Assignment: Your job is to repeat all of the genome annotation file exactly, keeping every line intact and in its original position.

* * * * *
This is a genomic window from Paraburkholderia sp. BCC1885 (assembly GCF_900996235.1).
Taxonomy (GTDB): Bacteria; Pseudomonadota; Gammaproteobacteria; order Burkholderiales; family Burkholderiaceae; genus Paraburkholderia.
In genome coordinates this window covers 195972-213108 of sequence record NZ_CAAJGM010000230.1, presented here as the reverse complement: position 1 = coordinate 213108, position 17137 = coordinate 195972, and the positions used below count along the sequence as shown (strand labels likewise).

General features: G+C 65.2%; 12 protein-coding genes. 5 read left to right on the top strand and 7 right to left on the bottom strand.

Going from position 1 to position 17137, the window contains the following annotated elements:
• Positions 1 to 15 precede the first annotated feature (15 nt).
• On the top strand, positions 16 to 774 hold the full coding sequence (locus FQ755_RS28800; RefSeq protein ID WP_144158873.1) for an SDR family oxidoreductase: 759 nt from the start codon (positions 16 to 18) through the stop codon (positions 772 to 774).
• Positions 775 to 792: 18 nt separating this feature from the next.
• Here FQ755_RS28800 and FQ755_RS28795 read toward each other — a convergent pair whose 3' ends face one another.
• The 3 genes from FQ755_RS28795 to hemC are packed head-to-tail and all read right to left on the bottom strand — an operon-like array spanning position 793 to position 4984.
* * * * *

This is a genomic window from Paraburkholderia sp. BCC1885 (assembly GCF_900996235.1).
Taxonomy (GTDB): Bacteria; Pseudomonadota; Gammaproteobacteria; order Burkholderiales; family Burkholderiaceae; genus Paraburkholderia.
In genome coordinates this window covers 195972-213108 of sequence record NZ_CAAJGM010000230.1, presented here as the reverse complement: position 1 = coordinate 213108, position 17137 = coordinate 195972, and the positions used below count along the sequence as shown (strand labels likewise).

General features: G+C 65.2%; 12 protein-coding genes. 5 read left to right on the top strand and 7 right to left on the bottom strand.

Going from position 1 to position 17137, the window contains the following annotated elements:
• Positions 1 to 15 precede the first annotated feature (15 nt).
• On the top strand, positions 16 to 774 hold the full coding sequence (locus FQ755_RS28800; RefSeq protein ID WP_144158873.1) for an SDR family oxidoreductase: 759 nt from the start codon (positions 16 to 18) through the stop codon (positions 772 to 774).
• Positions 775 to 792: 18 nt separating this feature from the next.
• Here FQ755_RS28800 and FQ755_RS28795 read toward each other — a convergent pair whose 3' ends face one another.
• The 3 genes from FQ755_RS28795 to hemC are packed head-to-tail and all read right to left on the bottom strand — an operon-like array spanning position 793 to position 4984.